Sommer’s stay at Bethany lasted less than three years. He returned to Maryland and on January 28, 1873, married Kate Way. To them were born seven children, six of whom lived past infancy. Daniel and Kate were married for fifty-one years. He preached for a while for one of the congregations in Baltimore. In 1872 he wrote his first article for the American Christian Review. From 1874-1880 he labored with the “saints” at Kelton, Pennsylvania. 1880-84 found Sommer preaching for the brethren in Reynoldsburg, Ohio.

In 1883 he began his editorial work. Along with L. F. Bittle, he established the Octograph, a monthly. In 1884 he moved to Martel, Ohio to preach. In 1886 he purchased the American Christian Review. Concerning why he bought it, Sommer wrote these remarks in the American Christian Review, dated March 17, 1887.

“One of our purposes was to save the enterprise of Benjamin Franklin’s grand life from ruin; another was to occupy a position in which we could do the greatest possible good, and in order to do this our purpose was to lift the Review out of its entanglements.”

Later in 1887 he changed the name of the American Christian Review to the Octographic Review. For seven years he published it out of Richwood, Ohio. Concerning Daniel Sommer as a preacher we give you these words form the November 10, 1887 issue of the Octographic Review.

“It forcibly reminded me of the preaching of the pioneer days, when men were ready to spend and be spent in the restoration of the apostolic Gospel and order of things . . . He is so full of the Gospel, that he has thrown everything else overboard–knowing nothing else but Jesus Christ and Him crucified. By doing this, he fills every person so full of the Gospel that all innovations are given up and forgotten where he preaches.”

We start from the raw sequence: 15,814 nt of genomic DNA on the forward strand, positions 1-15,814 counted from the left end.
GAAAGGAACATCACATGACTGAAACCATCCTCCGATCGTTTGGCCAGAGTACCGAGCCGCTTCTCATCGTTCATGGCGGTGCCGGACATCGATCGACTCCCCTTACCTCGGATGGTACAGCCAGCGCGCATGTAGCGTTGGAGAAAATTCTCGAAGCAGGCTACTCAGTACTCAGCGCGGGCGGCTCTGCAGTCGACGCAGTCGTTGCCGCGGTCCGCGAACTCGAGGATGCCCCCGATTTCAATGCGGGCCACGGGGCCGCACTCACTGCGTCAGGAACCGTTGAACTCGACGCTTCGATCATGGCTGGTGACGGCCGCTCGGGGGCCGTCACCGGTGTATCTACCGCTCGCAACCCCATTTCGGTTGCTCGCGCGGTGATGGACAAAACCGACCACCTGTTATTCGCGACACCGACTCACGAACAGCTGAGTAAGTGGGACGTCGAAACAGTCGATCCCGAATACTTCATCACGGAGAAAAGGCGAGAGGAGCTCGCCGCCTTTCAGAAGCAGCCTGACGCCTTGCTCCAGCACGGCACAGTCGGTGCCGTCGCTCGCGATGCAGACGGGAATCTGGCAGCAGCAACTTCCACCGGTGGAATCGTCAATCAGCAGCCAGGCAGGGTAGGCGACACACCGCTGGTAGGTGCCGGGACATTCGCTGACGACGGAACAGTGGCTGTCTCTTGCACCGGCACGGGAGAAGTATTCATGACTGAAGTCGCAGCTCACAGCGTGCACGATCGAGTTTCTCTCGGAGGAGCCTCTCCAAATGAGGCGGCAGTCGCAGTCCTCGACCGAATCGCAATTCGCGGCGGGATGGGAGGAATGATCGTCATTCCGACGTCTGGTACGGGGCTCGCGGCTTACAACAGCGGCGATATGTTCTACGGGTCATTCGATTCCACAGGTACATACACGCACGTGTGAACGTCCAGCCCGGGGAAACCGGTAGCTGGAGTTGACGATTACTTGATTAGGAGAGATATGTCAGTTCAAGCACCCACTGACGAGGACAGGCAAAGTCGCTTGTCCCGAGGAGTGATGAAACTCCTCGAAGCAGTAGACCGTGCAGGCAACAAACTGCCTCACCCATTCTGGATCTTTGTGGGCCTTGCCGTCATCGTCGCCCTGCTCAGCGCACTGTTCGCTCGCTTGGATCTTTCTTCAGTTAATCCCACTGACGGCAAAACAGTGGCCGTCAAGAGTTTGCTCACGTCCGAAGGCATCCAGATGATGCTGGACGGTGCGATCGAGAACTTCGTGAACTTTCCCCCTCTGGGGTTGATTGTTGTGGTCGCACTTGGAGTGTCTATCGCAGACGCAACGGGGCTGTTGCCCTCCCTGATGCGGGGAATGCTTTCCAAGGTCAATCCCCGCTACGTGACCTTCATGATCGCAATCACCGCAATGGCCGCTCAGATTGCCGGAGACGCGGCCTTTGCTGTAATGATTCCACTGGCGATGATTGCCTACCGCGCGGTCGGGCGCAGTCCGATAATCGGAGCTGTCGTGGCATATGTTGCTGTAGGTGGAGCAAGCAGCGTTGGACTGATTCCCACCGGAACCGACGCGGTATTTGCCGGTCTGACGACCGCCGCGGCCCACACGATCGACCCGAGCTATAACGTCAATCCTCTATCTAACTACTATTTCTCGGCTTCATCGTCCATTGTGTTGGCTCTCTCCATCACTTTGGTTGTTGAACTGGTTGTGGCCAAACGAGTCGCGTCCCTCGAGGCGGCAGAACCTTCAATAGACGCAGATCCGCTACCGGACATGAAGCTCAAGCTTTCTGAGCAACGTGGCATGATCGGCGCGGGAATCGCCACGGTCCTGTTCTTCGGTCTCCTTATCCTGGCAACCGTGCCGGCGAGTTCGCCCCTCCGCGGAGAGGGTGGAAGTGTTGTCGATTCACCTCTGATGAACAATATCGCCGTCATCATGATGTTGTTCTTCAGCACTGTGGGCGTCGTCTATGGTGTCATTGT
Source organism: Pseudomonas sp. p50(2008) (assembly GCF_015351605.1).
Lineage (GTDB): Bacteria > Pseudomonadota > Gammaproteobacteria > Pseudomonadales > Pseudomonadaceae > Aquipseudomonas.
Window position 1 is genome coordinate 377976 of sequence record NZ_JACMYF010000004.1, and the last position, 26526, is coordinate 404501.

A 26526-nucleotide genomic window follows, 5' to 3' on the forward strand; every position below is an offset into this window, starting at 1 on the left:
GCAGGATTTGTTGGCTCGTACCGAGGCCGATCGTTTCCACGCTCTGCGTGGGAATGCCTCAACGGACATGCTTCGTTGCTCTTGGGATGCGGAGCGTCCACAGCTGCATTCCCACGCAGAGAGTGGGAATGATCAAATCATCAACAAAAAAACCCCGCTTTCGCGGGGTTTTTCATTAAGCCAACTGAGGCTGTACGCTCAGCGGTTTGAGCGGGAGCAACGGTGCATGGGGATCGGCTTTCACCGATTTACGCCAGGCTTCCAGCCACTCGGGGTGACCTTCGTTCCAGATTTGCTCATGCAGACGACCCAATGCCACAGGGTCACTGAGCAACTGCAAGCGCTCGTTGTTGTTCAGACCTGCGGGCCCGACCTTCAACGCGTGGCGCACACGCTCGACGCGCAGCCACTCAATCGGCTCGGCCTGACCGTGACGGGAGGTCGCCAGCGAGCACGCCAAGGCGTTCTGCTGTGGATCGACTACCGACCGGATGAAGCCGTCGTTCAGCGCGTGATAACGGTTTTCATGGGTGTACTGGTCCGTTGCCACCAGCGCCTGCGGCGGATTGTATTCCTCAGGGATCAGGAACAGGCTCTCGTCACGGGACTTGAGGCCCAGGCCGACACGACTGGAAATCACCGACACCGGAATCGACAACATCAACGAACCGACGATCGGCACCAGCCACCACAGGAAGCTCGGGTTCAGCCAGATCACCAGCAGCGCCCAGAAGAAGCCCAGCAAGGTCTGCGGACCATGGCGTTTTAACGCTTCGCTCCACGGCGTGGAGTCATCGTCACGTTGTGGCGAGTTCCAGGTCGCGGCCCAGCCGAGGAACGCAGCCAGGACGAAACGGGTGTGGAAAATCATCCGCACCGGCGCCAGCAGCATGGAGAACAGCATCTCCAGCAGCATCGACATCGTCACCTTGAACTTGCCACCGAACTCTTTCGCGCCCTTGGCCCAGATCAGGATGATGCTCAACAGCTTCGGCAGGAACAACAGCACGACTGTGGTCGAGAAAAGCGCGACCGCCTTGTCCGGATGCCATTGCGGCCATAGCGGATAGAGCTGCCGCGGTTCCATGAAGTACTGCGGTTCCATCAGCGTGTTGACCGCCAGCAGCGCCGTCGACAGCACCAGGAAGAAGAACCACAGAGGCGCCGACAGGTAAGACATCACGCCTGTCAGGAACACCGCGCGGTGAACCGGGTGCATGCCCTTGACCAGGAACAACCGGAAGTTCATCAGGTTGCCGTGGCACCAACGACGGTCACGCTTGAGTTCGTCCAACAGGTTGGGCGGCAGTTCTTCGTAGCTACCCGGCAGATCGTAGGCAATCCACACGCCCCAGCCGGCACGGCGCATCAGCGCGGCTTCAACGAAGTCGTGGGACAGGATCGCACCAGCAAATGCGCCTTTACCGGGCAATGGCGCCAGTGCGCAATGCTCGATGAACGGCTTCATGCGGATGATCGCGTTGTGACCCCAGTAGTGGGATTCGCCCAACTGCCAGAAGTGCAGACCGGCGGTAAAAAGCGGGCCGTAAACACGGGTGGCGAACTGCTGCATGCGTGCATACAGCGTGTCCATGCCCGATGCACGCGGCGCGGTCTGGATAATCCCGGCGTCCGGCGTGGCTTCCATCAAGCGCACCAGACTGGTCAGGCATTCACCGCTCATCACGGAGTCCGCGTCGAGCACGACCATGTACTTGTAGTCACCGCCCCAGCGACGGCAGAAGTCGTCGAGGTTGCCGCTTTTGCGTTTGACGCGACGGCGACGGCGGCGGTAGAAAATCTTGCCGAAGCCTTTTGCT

In 1894 he moved to Indianapolis, Indiana. He would live the remainder of his life in the Hoosier Capital, dying in 1940. In 1914 he changed the name of the Octographic Review to the Apostolic Review. It remained so until his death in 1940 when the publishers returned to the name of the American Christian Review. The paper ceased publication in 1965.

As we mentioned in the introduction, Daniel Sommer was involved in many controversies. Lord willing, it is our hope to chronicle his life from 1889-1940 in the next article. We will be telling how he helped cause some divisions we still have today. We will be mentioning, as promised, his views on Christian schools. So, we invite you to be with us next month as we continue the life of Daniel Sommer. Until next time, MARANATHA!

-Larry Miles is Co-Editor of Word & Work

4 Responses to “Reflections On The Restoration Movement – Daniel Sommer: The Early Years”

  1. Ron Bartanen says:

    An interesting and informative article, Larry. Sommers had considerable influence upon churches in this area of central Illinois. In the ’60s I preached for a church that was heavily influenced by him–surprisingly, since I was a graduate of Freed-Hardeman College! It was an uncomfortable fit sometimes. –Ron

  2. John Fulda says:

    Good article, Larry. Wasn’t he the one who first named the branch of the movement “the church of Christ. 1889 and Sandy Creek, Ohio come to mind.

    • admin says:

      Yes, John, It was in IL. The Sand Creek meeting house is still standing near Windsor, IL — I’ve been to the building and cemetery 2 times (did not get to go inside yet) — I’ll have part 2 in the April issue– Larry Miles

  3. Kat Derksen says:

    Thank-you for an interesting article. Daniel was my Great Great Grandfather (His eldest son, Frederick, was my Great Grandfather. Frederick’s second eldest son Laurance was my Grandfather.) I find his life and those of his sons quite fascinating.